a disease or condition; and to tell the proper government department if we believe a patient has been the victim of abuse, neglect or domestic violence. We will only share this information when ordered or required by law.

Health Oversight Activities and Registries.

We may share your medical information with government agencies that oversee health care. We may do so for activities approved by law. For example, these activities include: audits, investigations, inspections and licensure surveys. The government uses these activities to monitor the health care system. It also monitors the outbreak of disease, government programs, compliance with civil rights laws, and patient outcomes. We may share medical information with government registries.

Lawsuits and Disputes.

If you are in a lawsuit or a dispute, we may share your medical information in response to a court order, legal demand or other lawful process.

Law Enforcement.

We may share medical information if asked to do so by a law enforcement official: to report certain types of wounds; to respond to a court order, subpoena, warrant, summons or similar process; to identify or locate a suspect, fugitive, material witness, or missing person; about the victim of a crime, if under certain limited circumstances, we are unable to obtain the victim’s agreement; about a death we believe may be caused by a crime; about suspected crimes on our premises; and in emergency circumstances to report a crime; the location of the crime or victims; or the identity, description or location of the person who may have committed the crime.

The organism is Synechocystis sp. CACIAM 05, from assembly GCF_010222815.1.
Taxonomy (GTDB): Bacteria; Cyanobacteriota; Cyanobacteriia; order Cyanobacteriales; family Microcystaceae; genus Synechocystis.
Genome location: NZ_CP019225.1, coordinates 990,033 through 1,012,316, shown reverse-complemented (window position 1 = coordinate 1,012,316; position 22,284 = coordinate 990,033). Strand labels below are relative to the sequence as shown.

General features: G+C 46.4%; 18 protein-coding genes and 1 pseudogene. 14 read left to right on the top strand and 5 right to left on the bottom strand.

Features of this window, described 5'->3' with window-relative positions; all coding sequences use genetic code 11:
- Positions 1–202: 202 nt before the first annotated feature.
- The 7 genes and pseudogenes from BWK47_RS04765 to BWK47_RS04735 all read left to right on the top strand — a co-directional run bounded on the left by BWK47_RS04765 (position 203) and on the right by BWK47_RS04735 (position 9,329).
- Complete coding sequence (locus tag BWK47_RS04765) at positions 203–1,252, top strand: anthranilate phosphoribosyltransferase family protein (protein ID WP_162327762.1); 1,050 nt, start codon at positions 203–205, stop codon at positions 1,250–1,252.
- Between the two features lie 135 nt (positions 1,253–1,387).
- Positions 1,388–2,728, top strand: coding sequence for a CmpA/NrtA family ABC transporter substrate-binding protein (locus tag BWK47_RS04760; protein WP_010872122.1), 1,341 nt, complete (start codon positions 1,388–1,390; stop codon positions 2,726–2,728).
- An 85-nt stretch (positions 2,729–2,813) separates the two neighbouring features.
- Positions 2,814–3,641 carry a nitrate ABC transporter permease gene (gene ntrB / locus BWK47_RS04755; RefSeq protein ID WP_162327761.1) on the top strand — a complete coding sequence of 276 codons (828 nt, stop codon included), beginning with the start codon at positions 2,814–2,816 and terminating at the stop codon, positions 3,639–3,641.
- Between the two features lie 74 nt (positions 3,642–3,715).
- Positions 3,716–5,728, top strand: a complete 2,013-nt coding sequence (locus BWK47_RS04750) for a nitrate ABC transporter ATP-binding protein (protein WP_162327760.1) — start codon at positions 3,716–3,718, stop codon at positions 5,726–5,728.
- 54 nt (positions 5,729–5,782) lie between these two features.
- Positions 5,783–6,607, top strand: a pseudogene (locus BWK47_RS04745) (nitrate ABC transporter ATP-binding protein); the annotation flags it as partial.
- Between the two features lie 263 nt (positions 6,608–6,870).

Coroners, Medical Examiners and Funeral Directors.

We may share medical information with a coroner or medical examiner. For example, we may do this to identify a deceased person or to determine the cause of death. We may share medical information with funeral directors as necessary to carry out their duties.

National Security.

We may share your medical information with the proper federal officials for national security reasons.